• Negativism is normal for a
young toddler
▫ Negativism means doing the
opposite of what others want
▫ Number of causes
 The desire for independence
 Children want the chance to
make the decision
 Frustration
 Toddlers want to do more
than their bodies will allow
 The realizations of being a
separate person
 Exciting and frightening
 Still want a tight bond with
caregivers
▫ Battle of Wills between parents
and caregivers
▫ Preventing conflicts
 Eliminate as many restrictions
 Put fragile objects away
instead of saying “don’t
touch”
18 Months- Positive Guidance
• Positive guidance can help
deal with a child that is
negative
▫ Give choices
 “Which will you pick up
first- the books or the toys?”
▫ Redirect the Child
 Distract the child from the
issue that is causing the
negative response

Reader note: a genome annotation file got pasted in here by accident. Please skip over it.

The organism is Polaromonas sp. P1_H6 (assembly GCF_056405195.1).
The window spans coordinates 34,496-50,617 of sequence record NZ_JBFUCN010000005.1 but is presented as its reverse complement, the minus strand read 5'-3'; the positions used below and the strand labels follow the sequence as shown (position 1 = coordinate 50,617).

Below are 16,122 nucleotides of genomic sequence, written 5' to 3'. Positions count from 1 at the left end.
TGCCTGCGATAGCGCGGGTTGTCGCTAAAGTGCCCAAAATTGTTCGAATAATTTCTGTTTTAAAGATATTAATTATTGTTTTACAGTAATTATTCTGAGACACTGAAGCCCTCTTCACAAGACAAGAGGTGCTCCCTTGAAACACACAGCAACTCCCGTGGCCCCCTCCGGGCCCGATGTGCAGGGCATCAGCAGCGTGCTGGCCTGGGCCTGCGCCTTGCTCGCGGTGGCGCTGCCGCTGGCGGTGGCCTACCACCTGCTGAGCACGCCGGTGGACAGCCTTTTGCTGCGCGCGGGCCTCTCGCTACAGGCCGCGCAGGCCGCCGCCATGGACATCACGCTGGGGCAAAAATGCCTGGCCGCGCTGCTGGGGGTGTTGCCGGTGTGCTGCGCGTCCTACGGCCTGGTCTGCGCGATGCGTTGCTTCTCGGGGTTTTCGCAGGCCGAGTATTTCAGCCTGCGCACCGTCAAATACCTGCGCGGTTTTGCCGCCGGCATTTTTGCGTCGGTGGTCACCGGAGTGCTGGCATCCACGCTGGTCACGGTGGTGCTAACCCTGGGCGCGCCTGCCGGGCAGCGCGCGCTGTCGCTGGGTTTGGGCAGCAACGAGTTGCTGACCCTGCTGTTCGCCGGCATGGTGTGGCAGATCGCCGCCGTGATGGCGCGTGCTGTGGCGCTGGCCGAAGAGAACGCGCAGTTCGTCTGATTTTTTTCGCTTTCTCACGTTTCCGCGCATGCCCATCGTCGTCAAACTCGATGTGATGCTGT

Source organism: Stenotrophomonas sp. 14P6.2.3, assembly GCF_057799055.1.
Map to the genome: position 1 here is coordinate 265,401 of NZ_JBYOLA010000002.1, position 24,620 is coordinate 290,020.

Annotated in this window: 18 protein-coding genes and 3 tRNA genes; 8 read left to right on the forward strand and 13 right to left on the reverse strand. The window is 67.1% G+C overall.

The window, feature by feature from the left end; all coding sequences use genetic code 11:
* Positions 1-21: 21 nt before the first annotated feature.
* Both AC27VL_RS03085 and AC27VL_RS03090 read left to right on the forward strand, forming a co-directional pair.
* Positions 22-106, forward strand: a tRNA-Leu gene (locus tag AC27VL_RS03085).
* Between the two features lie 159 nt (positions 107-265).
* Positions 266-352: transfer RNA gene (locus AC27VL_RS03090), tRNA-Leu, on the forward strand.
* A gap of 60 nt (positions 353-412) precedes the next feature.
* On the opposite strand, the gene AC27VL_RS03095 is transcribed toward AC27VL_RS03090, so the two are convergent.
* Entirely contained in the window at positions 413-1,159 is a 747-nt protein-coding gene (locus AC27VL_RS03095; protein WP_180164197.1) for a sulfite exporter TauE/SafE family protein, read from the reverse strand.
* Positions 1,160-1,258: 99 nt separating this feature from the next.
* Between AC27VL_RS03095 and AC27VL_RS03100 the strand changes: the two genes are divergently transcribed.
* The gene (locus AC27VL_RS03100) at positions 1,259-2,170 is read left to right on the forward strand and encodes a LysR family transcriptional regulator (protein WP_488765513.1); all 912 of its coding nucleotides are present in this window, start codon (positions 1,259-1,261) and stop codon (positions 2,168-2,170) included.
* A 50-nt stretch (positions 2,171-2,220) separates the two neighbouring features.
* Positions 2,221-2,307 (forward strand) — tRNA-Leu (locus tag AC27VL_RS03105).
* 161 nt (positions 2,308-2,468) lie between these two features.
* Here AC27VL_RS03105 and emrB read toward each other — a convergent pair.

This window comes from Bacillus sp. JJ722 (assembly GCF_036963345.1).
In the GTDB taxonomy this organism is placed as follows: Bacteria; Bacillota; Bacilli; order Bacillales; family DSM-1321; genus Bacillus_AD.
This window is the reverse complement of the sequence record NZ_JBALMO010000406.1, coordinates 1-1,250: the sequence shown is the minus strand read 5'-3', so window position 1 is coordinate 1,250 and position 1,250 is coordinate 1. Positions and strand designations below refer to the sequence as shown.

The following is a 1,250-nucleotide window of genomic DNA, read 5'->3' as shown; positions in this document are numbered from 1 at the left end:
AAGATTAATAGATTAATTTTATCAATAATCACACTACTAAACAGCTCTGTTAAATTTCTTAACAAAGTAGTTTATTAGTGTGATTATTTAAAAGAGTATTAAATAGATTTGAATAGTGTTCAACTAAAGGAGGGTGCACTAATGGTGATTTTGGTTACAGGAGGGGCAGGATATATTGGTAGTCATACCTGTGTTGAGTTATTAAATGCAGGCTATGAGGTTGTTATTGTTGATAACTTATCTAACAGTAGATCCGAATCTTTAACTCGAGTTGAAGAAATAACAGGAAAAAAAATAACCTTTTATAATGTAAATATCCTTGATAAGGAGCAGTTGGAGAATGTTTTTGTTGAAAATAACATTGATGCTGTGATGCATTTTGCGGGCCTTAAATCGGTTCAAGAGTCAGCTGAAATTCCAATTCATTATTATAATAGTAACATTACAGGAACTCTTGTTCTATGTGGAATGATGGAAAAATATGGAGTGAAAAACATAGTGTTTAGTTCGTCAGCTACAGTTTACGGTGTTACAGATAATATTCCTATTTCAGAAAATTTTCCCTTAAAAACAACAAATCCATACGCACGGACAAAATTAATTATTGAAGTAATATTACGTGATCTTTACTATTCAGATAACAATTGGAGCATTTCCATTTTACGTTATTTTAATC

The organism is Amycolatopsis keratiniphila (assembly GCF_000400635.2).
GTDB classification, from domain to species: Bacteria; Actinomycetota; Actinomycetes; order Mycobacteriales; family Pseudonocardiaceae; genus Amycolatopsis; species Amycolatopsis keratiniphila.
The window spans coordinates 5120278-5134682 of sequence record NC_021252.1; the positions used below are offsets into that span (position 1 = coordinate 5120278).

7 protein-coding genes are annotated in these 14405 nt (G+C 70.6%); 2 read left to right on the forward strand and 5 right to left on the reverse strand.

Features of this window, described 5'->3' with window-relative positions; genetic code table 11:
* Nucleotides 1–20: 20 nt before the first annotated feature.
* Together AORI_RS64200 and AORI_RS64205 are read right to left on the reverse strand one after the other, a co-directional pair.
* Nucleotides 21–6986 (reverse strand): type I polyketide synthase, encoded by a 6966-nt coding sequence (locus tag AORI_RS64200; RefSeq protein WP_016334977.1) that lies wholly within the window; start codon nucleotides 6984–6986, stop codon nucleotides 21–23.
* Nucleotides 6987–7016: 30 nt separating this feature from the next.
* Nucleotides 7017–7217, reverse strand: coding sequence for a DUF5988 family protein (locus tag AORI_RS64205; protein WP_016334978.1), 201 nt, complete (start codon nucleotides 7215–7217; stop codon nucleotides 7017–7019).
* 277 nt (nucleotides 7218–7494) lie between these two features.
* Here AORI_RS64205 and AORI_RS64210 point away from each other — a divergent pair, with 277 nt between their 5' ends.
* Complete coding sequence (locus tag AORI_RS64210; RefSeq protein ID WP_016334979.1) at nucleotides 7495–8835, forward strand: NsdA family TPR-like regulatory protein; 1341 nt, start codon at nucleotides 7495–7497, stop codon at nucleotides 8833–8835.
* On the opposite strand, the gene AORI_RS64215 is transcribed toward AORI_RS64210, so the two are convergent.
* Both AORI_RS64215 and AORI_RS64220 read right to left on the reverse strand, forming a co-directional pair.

 EX: Julia was having trouble
stacking blocks. Mom asked
if she wanted to read a book
▫ Encourage Talking
 “What’s wrong?” or “Don’t
you like that?”
18 Months-Temper Tantrums
• Temper tantrum is when a child
releases anger or frustration by
▫
▫
▫
▫
screaming
crying
kicking and pounding
sometimes holding their breath
• Sometimes occur till ages 3 or 4
• Try to help the child find a
calmer way of expressing
feelings
• Handling Tantrums
▫ Distract the child with a toy or
pointing out an activity
elsewhere
▫ One at home? Try to ignore it
▫ One in public? Take the child
to a quiet spot to cool down
▫ Remain calm and speak quietly
but firmly
▫ Acknowledge the child’s